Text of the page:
The current EU VAT system, in place since 1993, is about to undergo a significant ‘reboot’ should all 28 member states agree the European Commission’s (EC) proposals in its action plan on VAT.
The action plan gained publicity during the recent Budget when the Government cited it as the mechanism by which sanitary products could be VAT zero-rated, and by which VAT at the reduced rate could be maintained on the supply of energy-saving materials. In this respect, the EC’s proposals give two options regarding reduced rates: the extension and regular review of existing reduced rates, or the abolition of the reduced rate list.
Aims and objectives
The primary objective of the proposals, however, is a simplified single VAT area for businesses, whilst at the same time reducing the occurrence of VAT fraud in cross-border, intra-community supplies. It is this interaction of VAT simplification and the curbing of VAT fraud that may, nonetheless, prove to be the most contentious to both businesses and governments across member states.
Achieving the outcomes envisaged in the EC’s proposals requires unanimity between all member states. This would necessitate all member states to exchange information and the agreement of a modernised VAT rates policy, compliant with EU regulations and governance, which avoids tax competition within the single market. If such an agreement can be achieved, there would then need to be significant changes in accounting and reporting of VAT on all intra-community supplies.
Directly impacting SMEs is the extension of the Mini One Stop Shop (MOSS) mechanism to EU and non-EU online sales of tangible goods to final consumers, with a threshold below which registration for MOSS would not be required.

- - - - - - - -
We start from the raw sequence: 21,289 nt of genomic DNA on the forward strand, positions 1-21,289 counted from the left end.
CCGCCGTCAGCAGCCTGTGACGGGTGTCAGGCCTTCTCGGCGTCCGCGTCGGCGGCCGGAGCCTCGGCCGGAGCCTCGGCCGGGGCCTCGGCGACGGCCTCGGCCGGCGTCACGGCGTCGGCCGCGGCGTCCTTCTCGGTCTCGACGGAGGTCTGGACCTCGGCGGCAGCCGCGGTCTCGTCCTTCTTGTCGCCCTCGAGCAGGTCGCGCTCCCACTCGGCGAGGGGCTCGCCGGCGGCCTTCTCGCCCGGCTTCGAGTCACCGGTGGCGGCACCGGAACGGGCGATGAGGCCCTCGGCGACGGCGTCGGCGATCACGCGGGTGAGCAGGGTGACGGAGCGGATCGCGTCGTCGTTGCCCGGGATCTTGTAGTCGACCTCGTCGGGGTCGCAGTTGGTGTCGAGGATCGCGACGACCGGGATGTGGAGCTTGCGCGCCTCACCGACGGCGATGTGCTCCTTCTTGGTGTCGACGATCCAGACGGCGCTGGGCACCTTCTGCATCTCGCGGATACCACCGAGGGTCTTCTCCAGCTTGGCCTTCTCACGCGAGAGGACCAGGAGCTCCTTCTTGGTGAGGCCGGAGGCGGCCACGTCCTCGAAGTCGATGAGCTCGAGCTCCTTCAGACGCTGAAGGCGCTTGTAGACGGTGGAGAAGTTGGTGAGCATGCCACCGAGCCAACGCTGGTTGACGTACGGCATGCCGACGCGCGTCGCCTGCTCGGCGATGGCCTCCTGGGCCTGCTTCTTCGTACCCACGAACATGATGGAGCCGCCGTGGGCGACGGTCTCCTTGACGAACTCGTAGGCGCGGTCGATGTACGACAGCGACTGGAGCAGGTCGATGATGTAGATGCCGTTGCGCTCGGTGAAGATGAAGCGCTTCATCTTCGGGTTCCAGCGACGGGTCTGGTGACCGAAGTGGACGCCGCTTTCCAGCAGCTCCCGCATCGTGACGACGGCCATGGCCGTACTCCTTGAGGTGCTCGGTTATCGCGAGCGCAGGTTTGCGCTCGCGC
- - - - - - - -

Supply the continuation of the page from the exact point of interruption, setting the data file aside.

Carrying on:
The most significant of the proposed changes will impact the accounting and reporting of cross-border B2B supplies. Since 1993, transitional arrangements have meant that intra-community supplies have been free of VAT, with the customer accounting for VAT on his acquisition of goods, or services in his home country and applying the rate of VAT applicable in his home country. The new proposals, however, aim to ensure that VAT is accounted for on a destination principle.
Therefore, in all intra-community supplies of both goods and services, VAT would be charged under the rules of the originating country, at the VAT rate applicable in the destination country. Such a dramatic shift of emphasis will require significant changes to VAT accounting and reporting and will, subject to a transition period, be facilitated by the extension of the MOSS system to B2B supplies.
Whilst this may seem to place an undue burden on businesses involved in intra-community trade, it does negate the need, under the destination principle, for a business to register for, file and pay VAT in every EU country in which it trades.
Before the action plan is implemented, there is, however, the not insignificant issue of a UK referendum on EU membership. Whatever the result of this vote, there will be changes to how UK businesses account for VAT on supplies to and from other EU member states.
For further information, please contact Ian Carpenter, or your usual RSM contact.